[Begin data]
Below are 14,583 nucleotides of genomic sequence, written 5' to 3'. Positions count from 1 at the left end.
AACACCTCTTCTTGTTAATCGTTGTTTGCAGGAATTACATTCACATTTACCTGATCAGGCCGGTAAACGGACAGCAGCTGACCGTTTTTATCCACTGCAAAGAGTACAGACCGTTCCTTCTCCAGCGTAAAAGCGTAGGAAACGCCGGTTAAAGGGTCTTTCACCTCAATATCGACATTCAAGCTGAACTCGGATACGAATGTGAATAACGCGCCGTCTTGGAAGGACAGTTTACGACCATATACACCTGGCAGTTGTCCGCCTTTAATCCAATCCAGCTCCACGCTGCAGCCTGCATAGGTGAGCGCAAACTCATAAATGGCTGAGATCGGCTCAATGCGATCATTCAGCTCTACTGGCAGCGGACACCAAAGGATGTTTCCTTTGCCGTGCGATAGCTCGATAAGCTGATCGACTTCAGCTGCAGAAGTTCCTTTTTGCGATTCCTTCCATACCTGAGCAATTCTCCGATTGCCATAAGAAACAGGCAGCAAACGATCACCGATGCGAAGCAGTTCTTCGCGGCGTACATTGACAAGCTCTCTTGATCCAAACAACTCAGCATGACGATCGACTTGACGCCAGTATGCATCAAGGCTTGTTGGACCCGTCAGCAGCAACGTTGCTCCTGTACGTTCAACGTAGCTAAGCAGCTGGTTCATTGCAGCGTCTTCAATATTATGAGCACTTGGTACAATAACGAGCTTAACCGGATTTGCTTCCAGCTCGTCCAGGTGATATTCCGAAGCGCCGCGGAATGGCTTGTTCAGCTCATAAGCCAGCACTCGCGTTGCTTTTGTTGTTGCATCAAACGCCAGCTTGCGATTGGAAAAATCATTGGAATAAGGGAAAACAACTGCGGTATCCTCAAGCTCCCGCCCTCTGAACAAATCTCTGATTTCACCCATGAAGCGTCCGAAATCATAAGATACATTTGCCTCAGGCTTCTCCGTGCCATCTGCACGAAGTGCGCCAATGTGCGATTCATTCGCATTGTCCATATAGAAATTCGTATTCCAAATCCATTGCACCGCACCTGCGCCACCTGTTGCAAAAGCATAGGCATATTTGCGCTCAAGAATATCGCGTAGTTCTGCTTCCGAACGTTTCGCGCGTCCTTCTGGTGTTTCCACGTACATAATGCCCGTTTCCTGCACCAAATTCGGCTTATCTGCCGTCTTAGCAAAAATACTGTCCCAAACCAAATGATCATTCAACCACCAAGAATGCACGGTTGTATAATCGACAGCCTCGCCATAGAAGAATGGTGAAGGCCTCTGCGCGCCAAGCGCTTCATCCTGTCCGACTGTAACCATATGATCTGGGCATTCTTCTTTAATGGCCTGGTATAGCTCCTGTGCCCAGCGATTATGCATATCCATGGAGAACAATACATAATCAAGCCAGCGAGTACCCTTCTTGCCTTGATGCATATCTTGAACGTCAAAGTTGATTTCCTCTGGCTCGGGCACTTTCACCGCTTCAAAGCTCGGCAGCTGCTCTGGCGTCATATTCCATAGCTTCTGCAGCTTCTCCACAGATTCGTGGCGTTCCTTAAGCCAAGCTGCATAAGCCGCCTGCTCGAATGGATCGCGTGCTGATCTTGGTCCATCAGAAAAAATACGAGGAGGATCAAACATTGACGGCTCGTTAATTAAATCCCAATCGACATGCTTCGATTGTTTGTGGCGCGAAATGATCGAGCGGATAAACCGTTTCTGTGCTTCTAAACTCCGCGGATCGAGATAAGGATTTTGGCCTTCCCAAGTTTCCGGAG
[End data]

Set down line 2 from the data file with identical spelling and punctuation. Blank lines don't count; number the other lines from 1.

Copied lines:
AACACCTCTTCTTGTTAATCGTTGTTTGCAGGAATTACATTCACATTTACCTGATCAGGCCGGTAAACGGACAGCAGCTGACCGTTTTTATCCACTGCAAAGAGTACAGACCGTTCCTTCTCCAGCGTAAAAGCGTAGGAAACGCCGGTTAAAGGGTCTTTCACCTCAATATCGACATTCAAGCTGAACTCGGATACGAATGTGAATAACGCGCCGTCTTGGAAGGACAGTTTACGACCATATACACCTGGCAGTTGTCCGCCTTTAATCCAATCCAGCTCCACGCTGCAGCCTGCATAGGTGAGCGCAAACTCATAAATGGCTGAGATCGGCTCAATGCGATCATTCAGCTCTACTGGCAGCGGACACCAAAGGATGTTTCCTTTGCCGTGCGATAGCTCGATAAGCTGATCGACTTCAGCTGCAGAAGTTCCTTTTTGCGATTCCTTCCATACCTGAGCAATTCTCCGATTGCCATAAGAAACAGGCAGCAAACGATCACCGATGCGAAGCAGTTCTTCGCGGCGTACATTGACAAGCTCTCTTGATCCAAACAACTCAGCATGACGATCGACTTGACGCCAGTATGCATCAAGGCTTGTTGGACCCGTCAGCAGCAACGTTGCTCCTGTACGTTCAACGTAGCTAAGCAGCTGGTTCATTGCAGCGTCTTCAATATTATGAGCACTTGGTACAATAACGAGCTTAACCGGATTTGCTTCCAGCTCGTCCAGGTGATATTCCGAAGCGCCGCGGAATGGCTTGTTCAGCTCATAAGCCAGCACTCGCGTTGCTTTTGTTGTTGCATCAAACGCCAGCTTGCGATTGGAAAAATCATTGGAATAAGGGAAAACAACTGCGGTATCCTCAAGCTCCCGCCCTCTGAACAAATCTCTGATTTCACCCATGAAGCGTCCGAAATCATAAGATACATTTGCCTCAGGCTTCTCCGTGCCATCTGCACGAAGTGCGCCAATGTGCGATTCATTCGCATTGTCCATATAGAAATTCGTATTCCAAATCCATTGCACCGCACCTGCGCCACCTGTTGCAAAAGCATAGGCATATTTGCGCTCAAGAATATCGCGTAGTTCTGCTTCCGAACGTTTCGCGCGTCCTTCTGGTGTTTCCACGTACATAATGCCCGTTTCCTGCACCAAATTCGGCTTATCTGCCGTCTTAGCAAAAATACTGTCCCAAACCAAATGATCATTCAACCACCAAGAATGCACGGTTGTATAATCGACAGCCTCGCCATAGAAGAATGGTGAAGGCCTCTGCGCGCCAAGCGCTTCATCCTGTCCGACTGTAACCATATGATCTGGGCATTCTTCTTTAATGGCCTGGTATAGCTCCTGTGCCCAGCGATTATGCATATCCATGGAGAACAATACATAATCAAGCCAGCGAGTACCCTTCTTGCCTTGATGCATATCTTGAACGTCAAAGTTGATTTCCTCTGGCTCGGGCACTTTCACCGCTTCAAAGCTCGGCAGCTGCTCTGGCGTCATATTCCATAGCTTCTGCAGCTTCTCCACAGATTCGTGGCGTTCCTTAAGCCAAGCTGCATAAGCCGCCTGCTCGAATGGATCGCGTGCTGATCTTGGTCCATCAGAAAAAATACGAGGAGGATCAAACATTGACGGCTCGTTAATTAAATCCCAATCGACATGCTTCGATTGTTTGTGGCGCGAAATGATCGAGCGGATAAACCGTTTCTGTGCTTCTAAACTCCGCGGATCGAGATAAGGATTTTGGCCTTCCCAAGTTTCCGGAG